Linking To Content You Cannot Link To

By Mike Maddaloni on Thursday, August 05, 2010 at 03:41 PM with 3 comments

screenshot of a hyperlinkBelieve it or not, there are times you want to directly link to something from your Web site but you cannot. Despite this, there are ways you can still promote what it is you want to link to.

What Possibly Are You Talking About?

The following are a few scenarios where you cannot directly link to something on the Web.

  • The publication’s Web site does not post its articles online
  • The publication’s Web site requires registration or payment to view the article
  • The article is no longer on the publication’s Web site

There are all real-life scenarios and have happened to clients as well as myself.

Credit Where Credit Is Due

Whenever you are referencing content belonging to someone else on the Web, it is always a good idea to get their permission. In some cases you may not be able to mention specifics, such as a company or publication name or even the title of the work or article, but you’ll want to find out as much as you can about what you can mention.

Here’s a real example, and names have been changed to protect the innocent. A client of mine wants to link to articles she writes for a cooking magazine on her Web site, and in some cases she even wants to republish full or partial copy from the article. The published does not post articles online, and does not want her to post any of the articles on her own site. However, she can mention the name of the magazine, issue date and number, article title and page number. She can even show a thumbnail of the magazine cover. In this case, we posted all of this information, plus the photo, with a link to the magazine’s Web site.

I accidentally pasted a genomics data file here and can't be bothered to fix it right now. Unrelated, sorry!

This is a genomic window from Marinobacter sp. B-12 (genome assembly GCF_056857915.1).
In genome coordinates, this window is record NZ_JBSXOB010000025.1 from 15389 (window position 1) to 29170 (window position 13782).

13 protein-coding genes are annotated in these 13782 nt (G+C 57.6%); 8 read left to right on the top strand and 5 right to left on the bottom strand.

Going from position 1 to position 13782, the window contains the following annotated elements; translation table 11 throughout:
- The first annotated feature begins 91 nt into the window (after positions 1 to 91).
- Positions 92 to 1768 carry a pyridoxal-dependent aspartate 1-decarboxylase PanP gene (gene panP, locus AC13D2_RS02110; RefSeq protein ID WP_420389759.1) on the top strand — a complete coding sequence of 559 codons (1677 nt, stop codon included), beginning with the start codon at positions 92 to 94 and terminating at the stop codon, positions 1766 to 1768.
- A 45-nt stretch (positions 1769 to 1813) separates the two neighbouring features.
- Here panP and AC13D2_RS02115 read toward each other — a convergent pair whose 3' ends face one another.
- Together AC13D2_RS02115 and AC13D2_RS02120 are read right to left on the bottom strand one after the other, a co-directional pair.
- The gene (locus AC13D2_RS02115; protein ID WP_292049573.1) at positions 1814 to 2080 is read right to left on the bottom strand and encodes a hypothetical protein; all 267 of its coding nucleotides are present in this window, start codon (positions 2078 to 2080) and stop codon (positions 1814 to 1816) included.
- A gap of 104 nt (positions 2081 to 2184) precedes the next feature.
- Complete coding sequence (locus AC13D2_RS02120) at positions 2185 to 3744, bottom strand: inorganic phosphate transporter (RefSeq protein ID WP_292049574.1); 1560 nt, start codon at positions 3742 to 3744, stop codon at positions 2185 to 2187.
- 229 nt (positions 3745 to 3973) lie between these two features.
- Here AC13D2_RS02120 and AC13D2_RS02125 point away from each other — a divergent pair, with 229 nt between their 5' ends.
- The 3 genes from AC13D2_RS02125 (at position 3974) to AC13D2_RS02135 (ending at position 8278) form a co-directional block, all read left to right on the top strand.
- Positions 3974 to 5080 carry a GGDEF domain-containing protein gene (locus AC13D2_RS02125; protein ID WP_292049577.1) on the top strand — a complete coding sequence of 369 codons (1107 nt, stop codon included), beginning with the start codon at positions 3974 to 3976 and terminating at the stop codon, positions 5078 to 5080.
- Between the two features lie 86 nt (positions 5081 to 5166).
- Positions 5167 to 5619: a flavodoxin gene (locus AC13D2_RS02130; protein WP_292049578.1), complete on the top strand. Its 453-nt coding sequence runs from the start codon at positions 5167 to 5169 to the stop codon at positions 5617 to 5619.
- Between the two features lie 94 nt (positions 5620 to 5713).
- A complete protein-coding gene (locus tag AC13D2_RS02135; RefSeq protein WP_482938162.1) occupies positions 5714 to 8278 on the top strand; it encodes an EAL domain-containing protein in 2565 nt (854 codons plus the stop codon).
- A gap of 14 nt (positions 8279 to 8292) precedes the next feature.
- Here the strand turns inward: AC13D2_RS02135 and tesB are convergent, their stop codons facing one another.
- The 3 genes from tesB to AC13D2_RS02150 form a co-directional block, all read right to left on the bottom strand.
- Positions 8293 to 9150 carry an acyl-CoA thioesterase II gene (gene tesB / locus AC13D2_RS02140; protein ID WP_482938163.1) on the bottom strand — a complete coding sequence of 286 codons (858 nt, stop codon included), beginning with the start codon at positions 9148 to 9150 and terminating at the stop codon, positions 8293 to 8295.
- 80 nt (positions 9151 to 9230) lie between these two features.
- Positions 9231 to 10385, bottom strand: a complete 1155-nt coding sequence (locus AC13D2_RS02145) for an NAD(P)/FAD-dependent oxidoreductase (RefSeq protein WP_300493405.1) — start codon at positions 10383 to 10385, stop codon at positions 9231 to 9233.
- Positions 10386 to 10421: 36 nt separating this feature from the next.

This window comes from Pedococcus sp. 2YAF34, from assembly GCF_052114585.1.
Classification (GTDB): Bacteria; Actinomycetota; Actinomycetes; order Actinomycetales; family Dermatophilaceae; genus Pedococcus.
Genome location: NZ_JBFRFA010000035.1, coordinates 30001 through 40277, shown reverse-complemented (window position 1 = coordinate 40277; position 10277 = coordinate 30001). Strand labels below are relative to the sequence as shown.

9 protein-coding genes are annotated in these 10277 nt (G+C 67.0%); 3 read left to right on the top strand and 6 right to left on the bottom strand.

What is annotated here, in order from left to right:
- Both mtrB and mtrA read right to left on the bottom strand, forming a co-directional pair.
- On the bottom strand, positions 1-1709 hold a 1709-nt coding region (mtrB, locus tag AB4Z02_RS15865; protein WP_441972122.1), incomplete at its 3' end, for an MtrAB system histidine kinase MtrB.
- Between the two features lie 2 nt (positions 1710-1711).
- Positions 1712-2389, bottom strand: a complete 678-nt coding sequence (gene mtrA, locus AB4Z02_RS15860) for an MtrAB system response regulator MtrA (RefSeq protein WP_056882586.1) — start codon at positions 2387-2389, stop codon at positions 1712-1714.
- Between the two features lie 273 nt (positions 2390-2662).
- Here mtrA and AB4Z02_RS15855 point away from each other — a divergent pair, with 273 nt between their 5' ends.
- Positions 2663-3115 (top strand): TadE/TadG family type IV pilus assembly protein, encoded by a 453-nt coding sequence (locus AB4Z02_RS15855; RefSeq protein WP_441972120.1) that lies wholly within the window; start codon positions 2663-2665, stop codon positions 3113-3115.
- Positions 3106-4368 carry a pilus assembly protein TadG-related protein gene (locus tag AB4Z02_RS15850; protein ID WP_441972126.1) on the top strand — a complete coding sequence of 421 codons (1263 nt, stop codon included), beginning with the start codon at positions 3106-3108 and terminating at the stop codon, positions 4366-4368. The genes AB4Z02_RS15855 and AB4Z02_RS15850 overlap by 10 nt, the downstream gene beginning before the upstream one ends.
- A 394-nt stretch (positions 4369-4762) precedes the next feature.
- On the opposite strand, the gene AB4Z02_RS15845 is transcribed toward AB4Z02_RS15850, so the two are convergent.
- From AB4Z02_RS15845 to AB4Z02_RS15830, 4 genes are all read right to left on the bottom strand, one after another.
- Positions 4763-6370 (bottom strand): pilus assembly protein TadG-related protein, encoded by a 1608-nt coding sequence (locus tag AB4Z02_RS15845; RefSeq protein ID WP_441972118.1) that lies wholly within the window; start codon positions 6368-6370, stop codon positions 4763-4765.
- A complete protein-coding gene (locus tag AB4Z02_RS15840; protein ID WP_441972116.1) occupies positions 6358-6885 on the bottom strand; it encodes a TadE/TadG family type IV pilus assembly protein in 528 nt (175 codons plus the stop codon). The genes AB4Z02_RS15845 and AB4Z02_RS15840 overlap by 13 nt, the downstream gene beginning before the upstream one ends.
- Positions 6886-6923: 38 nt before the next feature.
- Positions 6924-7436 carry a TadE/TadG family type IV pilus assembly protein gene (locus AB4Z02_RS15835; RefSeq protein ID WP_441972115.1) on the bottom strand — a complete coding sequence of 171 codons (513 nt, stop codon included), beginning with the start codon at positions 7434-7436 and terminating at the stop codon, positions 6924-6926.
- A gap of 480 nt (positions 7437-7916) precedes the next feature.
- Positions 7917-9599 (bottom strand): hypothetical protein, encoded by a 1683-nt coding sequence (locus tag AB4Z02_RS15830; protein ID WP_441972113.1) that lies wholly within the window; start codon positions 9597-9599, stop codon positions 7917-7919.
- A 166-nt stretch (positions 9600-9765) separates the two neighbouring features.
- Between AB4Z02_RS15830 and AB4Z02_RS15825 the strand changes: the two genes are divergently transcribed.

If, for example, the article is available online but only to online subscribers, we can still link to it, and below the link we can mention this is behind a login which requires signup and payment. This brief disclaimer will show goodwill to the magazine, all the while promoting the fact the client wrote in it.

Striving for the Win-Win

In-bound links to a Web site are always desired and welcomed by a site owner. Depending on your business relationship with a Web site may dictate how you can present a link to promote yourself with their name. If the situation arises, seek out the method where you can present the most you can, and as a result creating a win-win situation.


Did you enjoy reading this? You are welcome to subscribe to The Hot Iron by RSS feed or by email.

BuildBusinessWeb DesignWeb Development • (3) CommentsPermalink


Page 1 of 1 pages